July 13, 2011
And as Indiana goes, well, you can probably write off the rest of the country.
If not the world.
In case you missed it, the Indiana Department of Education announced they're not teaching handwriting anymore.
Instead of cursive writing, they'll be replacing it with typing.
According to the Department, the handwriting in the schools was atrocious anyway.
Cursive — remember those cursed practice loops you used to make — is any style of handwriting designed for writing quickly by hand.
It comes from the Latin cursivus, meaning "flowing."
It supposedly goes back to Ancient Mesopotamia in 3,000 BC, where Iraq now stands, and is usually credited with the invention of writing.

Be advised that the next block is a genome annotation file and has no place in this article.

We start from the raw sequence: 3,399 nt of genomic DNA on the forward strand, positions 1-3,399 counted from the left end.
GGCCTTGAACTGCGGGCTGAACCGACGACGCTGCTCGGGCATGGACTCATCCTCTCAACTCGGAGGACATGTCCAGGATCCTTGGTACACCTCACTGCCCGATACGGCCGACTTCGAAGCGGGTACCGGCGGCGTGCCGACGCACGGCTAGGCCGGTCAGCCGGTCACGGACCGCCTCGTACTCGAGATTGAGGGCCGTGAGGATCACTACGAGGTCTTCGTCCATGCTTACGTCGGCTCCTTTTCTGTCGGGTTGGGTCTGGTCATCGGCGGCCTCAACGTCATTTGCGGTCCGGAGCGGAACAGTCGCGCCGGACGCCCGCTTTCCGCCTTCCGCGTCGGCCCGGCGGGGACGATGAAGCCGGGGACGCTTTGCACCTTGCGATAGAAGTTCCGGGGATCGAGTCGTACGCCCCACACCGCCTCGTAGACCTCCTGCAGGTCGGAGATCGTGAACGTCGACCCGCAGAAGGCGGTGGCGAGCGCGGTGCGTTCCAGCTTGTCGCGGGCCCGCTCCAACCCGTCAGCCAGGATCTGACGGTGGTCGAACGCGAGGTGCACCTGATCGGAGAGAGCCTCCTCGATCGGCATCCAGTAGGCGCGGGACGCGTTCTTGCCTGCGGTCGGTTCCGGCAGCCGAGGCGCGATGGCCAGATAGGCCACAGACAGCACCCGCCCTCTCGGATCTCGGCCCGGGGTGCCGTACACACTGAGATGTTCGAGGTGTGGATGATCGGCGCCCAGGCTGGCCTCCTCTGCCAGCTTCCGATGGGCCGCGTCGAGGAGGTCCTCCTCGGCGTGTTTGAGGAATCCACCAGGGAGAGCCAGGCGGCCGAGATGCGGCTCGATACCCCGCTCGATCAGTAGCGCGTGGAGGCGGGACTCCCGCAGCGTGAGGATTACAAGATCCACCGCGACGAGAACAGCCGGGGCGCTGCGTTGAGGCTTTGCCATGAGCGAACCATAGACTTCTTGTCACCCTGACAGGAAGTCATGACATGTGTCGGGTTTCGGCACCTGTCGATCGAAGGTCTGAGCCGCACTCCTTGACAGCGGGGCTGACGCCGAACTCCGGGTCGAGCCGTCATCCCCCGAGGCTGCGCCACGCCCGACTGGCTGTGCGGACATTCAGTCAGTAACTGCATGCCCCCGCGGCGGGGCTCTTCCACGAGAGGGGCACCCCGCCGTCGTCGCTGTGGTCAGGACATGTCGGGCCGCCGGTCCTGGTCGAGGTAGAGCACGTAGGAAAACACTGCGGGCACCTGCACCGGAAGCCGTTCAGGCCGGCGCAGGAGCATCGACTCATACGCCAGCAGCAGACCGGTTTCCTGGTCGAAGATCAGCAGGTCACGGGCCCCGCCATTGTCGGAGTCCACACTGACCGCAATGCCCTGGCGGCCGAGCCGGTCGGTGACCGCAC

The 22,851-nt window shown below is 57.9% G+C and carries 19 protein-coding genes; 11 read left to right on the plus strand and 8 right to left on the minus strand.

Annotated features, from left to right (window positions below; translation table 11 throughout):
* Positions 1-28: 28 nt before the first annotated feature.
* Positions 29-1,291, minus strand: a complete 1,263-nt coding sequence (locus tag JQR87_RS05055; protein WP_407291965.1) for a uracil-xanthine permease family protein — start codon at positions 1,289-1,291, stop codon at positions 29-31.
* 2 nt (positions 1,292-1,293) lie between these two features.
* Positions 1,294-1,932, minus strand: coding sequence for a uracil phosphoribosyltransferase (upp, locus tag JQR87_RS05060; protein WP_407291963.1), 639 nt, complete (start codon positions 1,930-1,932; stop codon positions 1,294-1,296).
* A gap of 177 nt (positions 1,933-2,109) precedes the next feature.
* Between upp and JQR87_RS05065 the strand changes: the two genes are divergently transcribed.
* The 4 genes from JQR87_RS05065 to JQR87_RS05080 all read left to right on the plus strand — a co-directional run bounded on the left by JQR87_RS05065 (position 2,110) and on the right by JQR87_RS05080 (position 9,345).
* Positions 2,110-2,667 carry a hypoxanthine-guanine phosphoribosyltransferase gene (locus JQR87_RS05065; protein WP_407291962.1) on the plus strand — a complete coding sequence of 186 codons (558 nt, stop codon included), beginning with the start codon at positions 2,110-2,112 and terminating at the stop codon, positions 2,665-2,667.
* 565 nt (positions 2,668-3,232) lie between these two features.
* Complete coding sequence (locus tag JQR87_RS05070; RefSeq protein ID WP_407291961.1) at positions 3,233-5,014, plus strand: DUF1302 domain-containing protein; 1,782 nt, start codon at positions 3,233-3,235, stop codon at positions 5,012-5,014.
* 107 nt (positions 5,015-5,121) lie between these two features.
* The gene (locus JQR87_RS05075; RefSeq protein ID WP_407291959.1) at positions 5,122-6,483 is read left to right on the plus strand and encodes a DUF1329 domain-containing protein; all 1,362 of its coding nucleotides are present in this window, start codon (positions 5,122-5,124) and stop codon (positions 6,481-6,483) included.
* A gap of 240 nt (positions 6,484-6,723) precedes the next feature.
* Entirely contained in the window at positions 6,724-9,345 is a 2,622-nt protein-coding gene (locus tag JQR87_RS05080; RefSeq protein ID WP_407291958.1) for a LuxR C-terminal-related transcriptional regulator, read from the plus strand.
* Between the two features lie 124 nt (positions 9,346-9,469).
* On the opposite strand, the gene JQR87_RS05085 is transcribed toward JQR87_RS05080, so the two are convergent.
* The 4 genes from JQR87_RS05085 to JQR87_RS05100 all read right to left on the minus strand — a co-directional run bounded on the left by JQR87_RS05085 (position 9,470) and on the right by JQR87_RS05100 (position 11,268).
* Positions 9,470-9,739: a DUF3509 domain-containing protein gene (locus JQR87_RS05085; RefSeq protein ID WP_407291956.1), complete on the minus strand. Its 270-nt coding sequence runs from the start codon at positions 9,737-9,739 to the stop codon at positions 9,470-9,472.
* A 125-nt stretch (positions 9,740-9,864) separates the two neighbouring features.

Outside of your signature, and "If it's not too much trouble, please pick up celery, carrots, kosher salt, not sea salt, soy milk, (vanilla), extra large all natural vegetarian fed hen eggs, and a seeded rye bread," let's look at why we need writing for.
(It's not easy playing the Devil's Advocate.)
Colleges are now phasing out the Blue Book essay test, which will soon be replaced with "Fill in the box."
Although I'm not sure if one can ever replace an inked, "Thank you for the lovely six inch whisk; it will fit perfectly in our state of the art new kitchen."
And a handwritten, "This is a stickup, be calm and nobody will get hurt," is always a nice personal touch.
Amidst all the Sturm and Drang of the world we used to know evaporating, the question of the day is does Indiana have a point?
Or is using a point becoming pointless?